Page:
A Defense of Euthanasia

1271 Words3 Pages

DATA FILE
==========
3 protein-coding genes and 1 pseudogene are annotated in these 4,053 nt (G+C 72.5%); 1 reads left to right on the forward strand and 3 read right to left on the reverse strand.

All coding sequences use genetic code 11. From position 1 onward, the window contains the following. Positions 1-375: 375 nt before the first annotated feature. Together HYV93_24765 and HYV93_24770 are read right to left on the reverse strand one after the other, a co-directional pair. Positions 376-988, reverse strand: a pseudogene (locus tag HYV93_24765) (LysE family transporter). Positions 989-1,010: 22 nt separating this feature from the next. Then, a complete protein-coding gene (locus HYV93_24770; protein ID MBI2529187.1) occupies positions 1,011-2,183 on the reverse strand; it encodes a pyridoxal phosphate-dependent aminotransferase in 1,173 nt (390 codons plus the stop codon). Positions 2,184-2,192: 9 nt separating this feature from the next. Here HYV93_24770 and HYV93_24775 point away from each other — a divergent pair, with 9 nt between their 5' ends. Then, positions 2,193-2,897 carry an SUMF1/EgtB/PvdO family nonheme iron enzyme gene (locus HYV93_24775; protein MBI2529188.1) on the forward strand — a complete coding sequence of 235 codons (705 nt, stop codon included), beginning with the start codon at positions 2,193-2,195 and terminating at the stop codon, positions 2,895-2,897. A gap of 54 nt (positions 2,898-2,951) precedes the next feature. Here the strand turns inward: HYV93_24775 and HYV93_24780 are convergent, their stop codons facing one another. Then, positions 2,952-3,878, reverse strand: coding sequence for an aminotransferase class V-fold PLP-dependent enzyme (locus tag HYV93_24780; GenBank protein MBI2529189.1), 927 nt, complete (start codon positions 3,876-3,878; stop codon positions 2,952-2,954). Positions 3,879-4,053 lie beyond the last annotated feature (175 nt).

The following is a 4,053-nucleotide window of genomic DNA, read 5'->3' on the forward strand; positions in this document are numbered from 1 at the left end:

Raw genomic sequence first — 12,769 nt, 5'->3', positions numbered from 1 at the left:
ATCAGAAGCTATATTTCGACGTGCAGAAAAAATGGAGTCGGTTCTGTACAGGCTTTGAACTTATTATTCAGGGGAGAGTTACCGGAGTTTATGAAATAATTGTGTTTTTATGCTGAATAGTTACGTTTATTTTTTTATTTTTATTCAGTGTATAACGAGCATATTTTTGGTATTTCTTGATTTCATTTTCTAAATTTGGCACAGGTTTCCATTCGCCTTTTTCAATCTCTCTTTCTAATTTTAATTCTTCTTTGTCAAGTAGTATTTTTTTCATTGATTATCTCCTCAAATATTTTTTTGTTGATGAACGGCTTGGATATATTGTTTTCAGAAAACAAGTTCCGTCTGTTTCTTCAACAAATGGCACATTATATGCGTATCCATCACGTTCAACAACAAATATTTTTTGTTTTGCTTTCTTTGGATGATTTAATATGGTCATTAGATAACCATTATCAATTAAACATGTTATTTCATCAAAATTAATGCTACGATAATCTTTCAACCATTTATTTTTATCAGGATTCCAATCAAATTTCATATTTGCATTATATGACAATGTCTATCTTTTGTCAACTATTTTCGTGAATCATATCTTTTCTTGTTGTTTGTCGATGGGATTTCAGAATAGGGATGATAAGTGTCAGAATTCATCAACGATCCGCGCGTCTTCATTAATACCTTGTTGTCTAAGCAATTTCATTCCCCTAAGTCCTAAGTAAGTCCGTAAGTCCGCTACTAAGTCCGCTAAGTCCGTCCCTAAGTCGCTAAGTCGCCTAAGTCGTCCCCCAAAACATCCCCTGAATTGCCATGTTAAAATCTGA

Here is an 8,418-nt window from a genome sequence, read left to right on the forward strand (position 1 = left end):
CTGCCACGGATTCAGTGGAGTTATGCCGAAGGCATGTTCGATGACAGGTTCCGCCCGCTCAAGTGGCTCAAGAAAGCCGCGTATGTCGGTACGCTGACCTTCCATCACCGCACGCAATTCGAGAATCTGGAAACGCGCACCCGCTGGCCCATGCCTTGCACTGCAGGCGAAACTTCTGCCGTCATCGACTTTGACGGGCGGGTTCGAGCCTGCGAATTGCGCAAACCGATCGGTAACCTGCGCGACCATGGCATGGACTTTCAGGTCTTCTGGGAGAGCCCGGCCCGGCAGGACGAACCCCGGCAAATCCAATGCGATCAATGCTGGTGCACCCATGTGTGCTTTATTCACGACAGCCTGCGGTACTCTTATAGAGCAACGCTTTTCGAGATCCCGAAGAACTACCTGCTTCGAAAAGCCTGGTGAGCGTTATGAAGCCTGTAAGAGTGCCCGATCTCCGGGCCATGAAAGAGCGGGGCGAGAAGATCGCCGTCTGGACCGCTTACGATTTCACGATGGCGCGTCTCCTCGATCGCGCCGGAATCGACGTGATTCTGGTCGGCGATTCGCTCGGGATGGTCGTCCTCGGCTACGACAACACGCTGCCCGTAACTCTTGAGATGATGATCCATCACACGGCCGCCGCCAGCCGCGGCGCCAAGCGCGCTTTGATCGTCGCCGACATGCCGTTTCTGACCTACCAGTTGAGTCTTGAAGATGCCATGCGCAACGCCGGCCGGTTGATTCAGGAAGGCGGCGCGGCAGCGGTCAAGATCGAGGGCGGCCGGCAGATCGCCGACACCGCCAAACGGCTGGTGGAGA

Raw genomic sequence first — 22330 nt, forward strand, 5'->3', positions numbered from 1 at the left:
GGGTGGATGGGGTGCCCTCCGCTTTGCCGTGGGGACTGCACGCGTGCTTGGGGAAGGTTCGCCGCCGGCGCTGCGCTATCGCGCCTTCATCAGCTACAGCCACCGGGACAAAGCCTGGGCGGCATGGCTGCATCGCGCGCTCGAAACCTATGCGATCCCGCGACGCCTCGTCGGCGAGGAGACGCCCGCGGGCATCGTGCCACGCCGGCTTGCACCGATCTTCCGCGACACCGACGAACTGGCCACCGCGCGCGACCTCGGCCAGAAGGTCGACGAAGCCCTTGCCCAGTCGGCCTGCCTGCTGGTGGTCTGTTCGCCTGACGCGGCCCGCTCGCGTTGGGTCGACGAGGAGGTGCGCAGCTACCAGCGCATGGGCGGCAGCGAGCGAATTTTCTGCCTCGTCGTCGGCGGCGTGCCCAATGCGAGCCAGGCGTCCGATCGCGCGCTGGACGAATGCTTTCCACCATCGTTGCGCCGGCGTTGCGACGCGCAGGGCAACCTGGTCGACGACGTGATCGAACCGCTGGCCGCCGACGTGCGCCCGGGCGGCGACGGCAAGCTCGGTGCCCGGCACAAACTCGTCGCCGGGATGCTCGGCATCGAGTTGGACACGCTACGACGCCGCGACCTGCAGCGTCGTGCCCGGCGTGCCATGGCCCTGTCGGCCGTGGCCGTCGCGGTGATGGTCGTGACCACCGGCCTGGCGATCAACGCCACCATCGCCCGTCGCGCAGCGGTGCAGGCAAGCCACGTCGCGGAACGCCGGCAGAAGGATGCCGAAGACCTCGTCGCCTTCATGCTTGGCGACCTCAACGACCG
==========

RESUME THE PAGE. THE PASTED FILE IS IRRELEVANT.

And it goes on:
More than likely, a good majority of people have heard about euthanasia at least once in their existence. For those out there who have been living under a rock their entire lives, euthanasia “is generally understood to mean the bringing about of a good death – ‘mercy killing’, where one person, ‘A’, ends the life of another person, ‘B’, for the sake of ‘B’.” (Kuhse 294). There are people who believe this is a completely logical scenario that should be allowed, and there are others that oppose this view. For the purpose of this essay, I will be defending those who are for euthanasia. My thesis, just by looking at this issue from a logical standpoint, is that if someone is suffering, I believe they should be allowed the right to end their lives, either by their own consent or by someone with the proper authority to make the decision. No living being should leave this world in suffering. To go about obtaining my thesis, I will first present my opponents view on the issue. I will then provide a Utilitarian argument for euthanasia, and a Kantian argument for euthanasia. Both arguments will have an objection from my opponent, which will be followed by a counter-objection from my standpoint. My opponents and their followers “see it as a term of murder, killing those who are sick, infirm, or disabled, young and old alike, with or without their permission.” (Urofsky 22). They could even say that by allowing euthanasia, we could possibly be encouraging people that it is ok to end your own life when you see fit; inadvertently telling people it is okay to commit suicide. My opponent also believes that euthanasia should not be allowed as it allows doctors to play God with the lives of people who are ill. In presenting a Utilitarian argumen... ... middle of paper ... ...on as it should, or function at all. I believe that for the sake of person ‘B’, we come together, and finally pull the plug on this debate. Works Cited Ball, Howard. At Liberty to Die: The Battle for Death with Dignity in America. New York: New York University Press, 2012. Print. Kuhse, Helga. “Euthanasia.” A Companion to Ethics. Ed. Peter Singer. Malden: Blackwell Publishing, 1991. 294-302. Print. O’Neill, Onora. “Kantian Ethics.” A Companion to Ethics. Ed. Peter Singer. Malden: Blackwell Publishing, 1991. 175-185. Print. Pettit, Philip. “Consequentialism.” A Companion to Ethics. Ed. Peter Singer. Malden: Blackwell Publishing, 1991. 230-240. Print. Singer, Peter. A Companion to Ethics. Malden: Blackwell Publishing, 1991. Print. Urofsky, Melvin I. Lethal Judgments: Assisted Suicide and American Law. Lawrence: University Press of Kansas, 2000. Print.

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